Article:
Virgin Media dumps BT's mobile network to hop into bed with Vodafone
Latest in the great will-they-won't-they corporate love story
Updated Broadband and cable business Virgin Media has inked a five-year deal with Vodafone UK to provide its network to more than three million customers.
The mobile virtual network operator (MVNO) deal will replace Virgin Media's current agreement with BT, which expires in late 2021 and began in January 2017.
Lutz Schüler, Virgin Media CEO, said: "Twenty years ago Virgin Mobile became the world's first virtual operator and this new agreement builds on that heritage."
"We've worked with BT to provide mobile services for many years and will continue to work together in a number of areas. We want our customers to have a limitless experience – it's now the right time to take a leap forward with Vodafone to grow further and faster," he added.
Vodafone will supply the wholesale mobile network services, including both voice and data, to Virgin Mobile and Virgin Media Business, which will also have access to Voda's 5G network.
In a joint press release, the businesses said that as a "full MVNO", Virgin will control the products and services, which means existing customers will not need to change their SIM cards. Further details on products and network transition will be provided in due course.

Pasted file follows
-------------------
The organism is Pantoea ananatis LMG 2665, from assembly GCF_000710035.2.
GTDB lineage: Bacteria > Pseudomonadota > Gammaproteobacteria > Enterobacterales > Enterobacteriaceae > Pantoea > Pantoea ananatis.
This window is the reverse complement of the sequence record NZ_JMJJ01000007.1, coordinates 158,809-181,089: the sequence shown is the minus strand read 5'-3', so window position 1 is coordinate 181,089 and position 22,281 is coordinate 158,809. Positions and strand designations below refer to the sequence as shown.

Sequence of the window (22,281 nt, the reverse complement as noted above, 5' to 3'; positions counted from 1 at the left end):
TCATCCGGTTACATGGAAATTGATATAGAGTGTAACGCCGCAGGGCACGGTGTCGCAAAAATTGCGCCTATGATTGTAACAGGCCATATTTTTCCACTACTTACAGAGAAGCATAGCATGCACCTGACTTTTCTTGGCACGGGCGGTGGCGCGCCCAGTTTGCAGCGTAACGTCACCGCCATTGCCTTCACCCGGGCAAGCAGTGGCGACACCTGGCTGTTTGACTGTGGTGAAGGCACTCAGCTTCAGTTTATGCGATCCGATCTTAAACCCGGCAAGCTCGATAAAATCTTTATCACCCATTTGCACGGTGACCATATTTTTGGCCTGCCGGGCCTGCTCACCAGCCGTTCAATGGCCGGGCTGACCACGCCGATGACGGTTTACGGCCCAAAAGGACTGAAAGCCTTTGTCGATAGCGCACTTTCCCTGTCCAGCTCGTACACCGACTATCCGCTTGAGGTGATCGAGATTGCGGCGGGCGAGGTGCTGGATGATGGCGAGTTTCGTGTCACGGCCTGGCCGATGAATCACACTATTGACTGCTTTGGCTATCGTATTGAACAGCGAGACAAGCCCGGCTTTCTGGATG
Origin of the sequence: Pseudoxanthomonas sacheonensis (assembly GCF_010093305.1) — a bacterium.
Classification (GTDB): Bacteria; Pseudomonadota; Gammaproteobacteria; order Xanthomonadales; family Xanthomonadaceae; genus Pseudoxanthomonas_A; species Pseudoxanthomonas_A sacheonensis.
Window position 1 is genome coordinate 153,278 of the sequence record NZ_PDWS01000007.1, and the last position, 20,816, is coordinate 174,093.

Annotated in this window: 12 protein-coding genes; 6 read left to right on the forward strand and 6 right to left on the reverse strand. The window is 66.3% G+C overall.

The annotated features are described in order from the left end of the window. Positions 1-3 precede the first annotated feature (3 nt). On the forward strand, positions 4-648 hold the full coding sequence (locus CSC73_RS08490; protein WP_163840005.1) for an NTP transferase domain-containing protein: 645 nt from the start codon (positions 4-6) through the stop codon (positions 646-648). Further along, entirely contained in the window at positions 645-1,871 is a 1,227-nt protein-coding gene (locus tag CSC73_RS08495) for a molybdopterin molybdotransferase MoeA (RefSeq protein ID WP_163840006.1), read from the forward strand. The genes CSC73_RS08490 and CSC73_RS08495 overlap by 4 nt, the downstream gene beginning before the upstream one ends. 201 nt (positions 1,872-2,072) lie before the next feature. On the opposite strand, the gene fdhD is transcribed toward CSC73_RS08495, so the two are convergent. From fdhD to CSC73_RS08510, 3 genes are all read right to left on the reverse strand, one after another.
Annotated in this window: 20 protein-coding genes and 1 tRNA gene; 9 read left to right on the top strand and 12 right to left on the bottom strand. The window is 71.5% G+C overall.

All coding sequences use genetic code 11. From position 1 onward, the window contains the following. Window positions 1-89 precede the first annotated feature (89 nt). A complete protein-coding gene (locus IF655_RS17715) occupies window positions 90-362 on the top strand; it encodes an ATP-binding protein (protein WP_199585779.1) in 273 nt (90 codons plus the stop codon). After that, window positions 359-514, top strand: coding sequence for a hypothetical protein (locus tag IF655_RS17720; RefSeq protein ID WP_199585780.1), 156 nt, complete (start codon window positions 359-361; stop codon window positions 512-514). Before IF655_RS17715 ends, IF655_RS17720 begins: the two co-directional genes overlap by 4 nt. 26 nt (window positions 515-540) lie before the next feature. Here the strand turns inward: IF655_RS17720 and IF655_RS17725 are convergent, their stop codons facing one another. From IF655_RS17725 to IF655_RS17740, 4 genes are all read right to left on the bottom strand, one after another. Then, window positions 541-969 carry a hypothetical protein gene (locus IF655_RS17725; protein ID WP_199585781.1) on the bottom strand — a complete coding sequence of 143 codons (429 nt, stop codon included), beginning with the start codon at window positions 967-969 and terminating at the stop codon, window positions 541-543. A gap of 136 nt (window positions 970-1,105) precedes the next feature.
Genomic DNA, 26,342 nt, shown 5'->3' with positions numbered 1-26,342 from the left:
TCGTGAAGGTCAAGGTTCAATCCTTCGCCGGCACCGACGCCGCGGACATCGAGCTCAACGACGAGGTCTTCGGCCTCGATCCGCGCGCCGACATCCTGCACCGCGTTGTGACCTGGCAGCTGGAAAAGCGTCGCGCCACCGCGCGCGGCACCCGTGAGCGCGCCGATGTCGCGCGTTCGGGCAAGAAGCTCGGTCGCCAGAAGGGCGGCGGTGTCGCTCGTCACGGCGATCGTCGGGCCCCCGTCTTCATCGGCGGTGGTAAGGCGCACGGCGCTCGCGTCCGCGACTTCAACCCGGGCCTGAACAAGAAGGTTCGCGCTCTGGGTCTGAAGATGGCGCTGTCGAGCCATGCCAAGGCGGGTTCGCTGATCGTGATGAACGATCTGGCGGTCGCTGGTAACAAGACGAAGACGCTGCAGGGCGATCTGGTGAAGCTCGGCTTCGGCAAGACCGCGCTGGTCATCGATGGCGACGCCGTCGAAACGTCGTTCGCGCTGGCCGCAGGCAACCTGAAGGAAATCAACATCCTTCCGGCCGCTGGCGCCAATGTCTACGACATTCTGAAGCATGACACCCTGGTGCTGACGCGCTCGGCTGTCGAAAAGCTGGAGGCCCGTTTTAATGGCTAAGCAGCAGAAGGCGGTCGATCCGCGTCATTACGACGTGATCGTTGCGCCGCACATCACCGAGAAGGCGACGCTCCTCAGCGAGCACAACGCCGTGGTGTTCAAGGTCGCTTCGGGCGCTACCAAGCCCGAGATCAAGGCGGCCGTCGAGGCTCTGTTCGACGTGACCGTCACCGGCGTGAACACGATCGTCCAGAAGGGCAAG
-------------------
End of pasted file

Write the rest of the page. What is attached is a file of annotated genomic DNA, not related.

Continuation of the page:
The pair also said a "complementary and extensive wholesale agreement has also been struck between both parties in relation to the supply of network services by Virgin Media Business to Vodafone".
Industry talk of a merger between Vodafone and Virgin's parent, Liberty Global, have been floating around for many years, but the two have never quite got it on.
Earlier this year, the European Commission approved Vodafone's €18.4bn acquisition of Liberty Global's cable business in Germany, the Czech Republic, Hungary and Romania.
No doubt the money from the MVNO deal will be a welcome boost to Vodafone's coffers since its Liberty gobble will leave it even more strapped for cash. In its last full-year results for the 12 months ended 31 March, the group said net debt stood at €27bn.
After disappointing first-quarter numbers this year, Vodafone announced plans to offload its massive masts business. It hopes stock market flotation next year could be worth as much as €20bn (£17.9bn).
Paolo Pescatore, telecoms analyst at PP Foresight, said the deal cements a growing relationship between both parents in other European markets. "For years, Virgin Media has been hampered with its current EE deal. This latest deal will give the MVNO more flexibility to compete with rivals."
"Look at how long it took Virgin Media to offer 4G. There didn't seem to be much flexibility in the relationship. "This seems like a step closer to a merger between both companies. More so in light of developments in other markets. There are still challenges including the valuation and potentially Vodafone’s fixed line investment with Cityfibre," he added. ®
Updated to add
A BT spokesman got in touch to say: "The successful relationship between BT and Virgin Media spans nearly 20 years and they remain a highly valued customer. We will continue to provide a full spectrum of mobile services to Virgin Media and support Virgin Mobile customers under our existing MVNO agreement, until they transition in 2022."
Sponsored: Beyond the Data Frontier